Make your own free website on Tripod.com
 
Other Disqualifications Of F1 Drivers

There are various disqualifications over the past 25 years, many of the drivers reinstatedwith thier points


1976 - James Hunt (McLaren)

Hunt won the Spanish Grand Prix at Jarama in May but was disqualified when his car was found to be a fraction too wide. The Briton was reinstated in July and went on to win the championship by one point from Austrian Niki Lauda.

Hunt was also disqualified from the British Grand Prix later in July. He won the race, which was re-started after a first lap pile-up, but was then disqualified because he had failed to complete the first lap of the original race.


1982 - Nelson Piquet (Brabham), Keke Rosberg (Williams), Gilles Villeneuve (Ferrari) and Niki Lauda (McLaren)

Brazilian Piquet won and Finland's Rosberg finished second in Brazil but both were disqualified for having underweight cars. Both had their water tanks for brake cooling topped up after the race to add to the weight, something that was ruled to be illegal.

Canadian Villeneuve was third in the USA-West Grand Prix at Long Beach but was disqualified for using an irregular rear wing. The day after Villeneuve was killed in practice for the Belgian Grand Prix, Austrian Niki Lauda finished third but was disqualified for having a car weighing below 580 kg.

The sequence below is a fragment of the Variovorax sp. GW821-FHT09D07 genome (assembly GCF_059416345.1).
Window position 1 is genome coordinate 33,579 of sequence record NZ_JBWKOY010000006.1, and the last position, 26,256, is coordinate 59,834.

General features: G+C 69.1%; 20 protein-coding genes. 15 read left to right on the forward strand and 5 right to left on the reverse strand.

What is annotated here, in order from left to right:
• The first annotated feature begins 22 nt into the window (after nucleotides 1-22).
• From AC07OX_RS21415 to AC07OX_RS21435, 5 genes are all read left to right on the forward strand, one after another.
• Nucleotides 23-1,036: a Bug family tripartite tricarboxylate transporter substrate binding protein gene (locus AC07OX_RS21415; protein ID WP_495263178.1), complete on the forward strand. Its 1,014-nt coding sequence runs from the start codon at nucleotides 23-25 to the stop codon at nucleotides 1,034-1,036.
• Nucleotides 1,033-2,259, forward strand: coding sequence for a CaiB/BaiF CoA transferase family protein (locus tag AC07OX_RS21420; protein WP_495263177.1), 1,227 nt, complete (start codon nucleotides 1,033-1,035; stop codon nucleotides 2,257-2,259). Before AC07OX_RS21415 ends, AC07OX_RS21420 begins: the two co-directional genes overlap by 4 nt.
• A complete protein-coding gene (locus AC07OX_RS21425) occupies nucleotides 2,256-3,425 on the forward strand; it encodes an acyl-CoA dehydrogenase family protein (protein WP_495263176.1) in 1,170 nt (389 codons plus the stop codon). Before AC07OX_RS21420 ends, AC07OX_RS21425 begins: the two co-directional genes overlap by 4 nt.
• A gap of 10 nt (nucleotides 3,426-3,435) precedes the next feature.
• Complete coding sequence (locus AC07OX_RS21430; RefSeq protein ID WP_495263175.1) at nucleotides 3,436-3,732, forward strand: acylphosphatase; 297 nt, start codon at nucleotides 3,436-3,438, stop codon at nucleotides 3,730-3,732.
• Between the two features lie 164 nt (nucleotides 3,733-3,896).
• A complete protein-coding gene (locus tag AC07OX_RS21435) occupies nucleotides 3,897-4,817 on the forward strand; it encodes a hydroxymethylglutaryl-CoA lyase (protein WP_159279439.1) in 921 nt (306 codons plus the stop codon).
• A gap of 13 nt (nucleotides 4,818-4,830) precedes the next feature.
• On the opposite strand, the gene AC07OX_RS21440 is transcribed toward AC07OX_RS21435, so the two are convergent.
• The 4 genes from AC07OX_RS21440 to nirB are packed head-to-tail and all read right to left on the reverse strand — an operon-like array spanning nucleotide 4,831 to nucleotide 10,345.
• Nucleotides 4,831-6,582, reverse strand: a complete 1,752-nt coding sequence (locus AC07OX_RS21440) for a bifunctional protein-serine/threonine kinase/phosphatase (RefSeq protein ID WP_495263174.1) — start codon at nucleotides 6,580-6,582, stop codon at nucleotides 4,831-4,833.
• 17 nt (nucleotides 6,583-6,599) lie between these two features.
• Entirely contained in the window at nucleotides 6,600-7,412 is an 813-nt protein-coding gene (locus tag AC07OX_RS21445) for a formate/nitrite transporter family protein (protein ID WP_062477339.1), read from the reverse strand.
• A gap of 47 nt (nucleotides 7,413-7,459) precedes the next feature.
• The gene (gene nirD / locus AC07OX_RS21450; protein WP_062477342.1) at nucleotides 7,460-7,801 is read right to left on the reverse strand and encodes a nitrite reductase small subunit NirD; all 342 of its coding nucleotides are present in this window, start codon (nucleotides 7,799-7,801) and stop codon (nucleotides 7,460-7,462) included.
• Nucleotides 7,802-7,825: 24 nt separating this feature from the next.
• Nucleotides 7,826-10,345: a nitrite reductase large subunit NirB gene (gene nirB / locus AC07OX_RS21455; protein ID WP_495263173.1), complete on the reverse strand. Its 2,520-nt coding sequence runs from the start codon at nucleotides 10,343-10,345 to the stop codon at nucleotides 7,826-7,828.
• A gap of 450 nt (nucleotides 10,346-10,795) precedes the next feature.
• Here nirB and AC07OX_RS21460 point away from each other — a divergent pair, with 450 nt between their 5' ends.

1985 - Alain Prost (McLaren)

Prost won the San Marino Grand Prix but was disqualified because his car weighed less than 540 kg.


1987 - Ayrton Senna (Lotus)

Senna finished second in Australia but was ruled out for having raced with irregular brake ducts. The disqualification cost the Brazilian second place in the championship.


1989 - Senna (McLaren)

Senna and Prost were team mates and rivals for the championship. The two collided six laps from the end, with Prost going out and Senna winning the race. But the Brazilian was disqualified for having been pushed by marshalls after the collision and having missed a chicane. The decision was upheld at appeal and Prost was declared world champion.


1994 - Michael Schumacher (Benetton)

Schumacher won in Belgium but was disqualified because his Benetton had ground away too much of a wooden skidblock board fixed to the bottom of the car to monitor ground clearance. Benetton argued the board was damaged by a spin during the race when Schumacher hit a kerb. The team's appeal was rejected.

Benetton escaped sanction in the same season after a pit lane blaze when they were found to have removed a filter from the refuelling system. The team admitted the fault but argued that it was not intentional to gain any advantage.


1995 - Schumacher (Benetton) and David Coulthard (Williams)

Schumacher won in Brazil and Coulthard was second but both were then disqualified for running on irregular fuel. On appeal, the teams lost points from the constructors' championship and were fined but the drivers had their points restored. Schumacher went on to win the title by a hefty margin.


1997 - Hakkinen (McLaren)

The Finn was stripped of his third place finish in Belgium for fuel irregularities and McLaren were fined $50,000, even though the FIA recognised that both McLaren and their fuel supplier had ``acted in good faith and that the non-conformity of the fuel was due to a mistake and was unintentional.''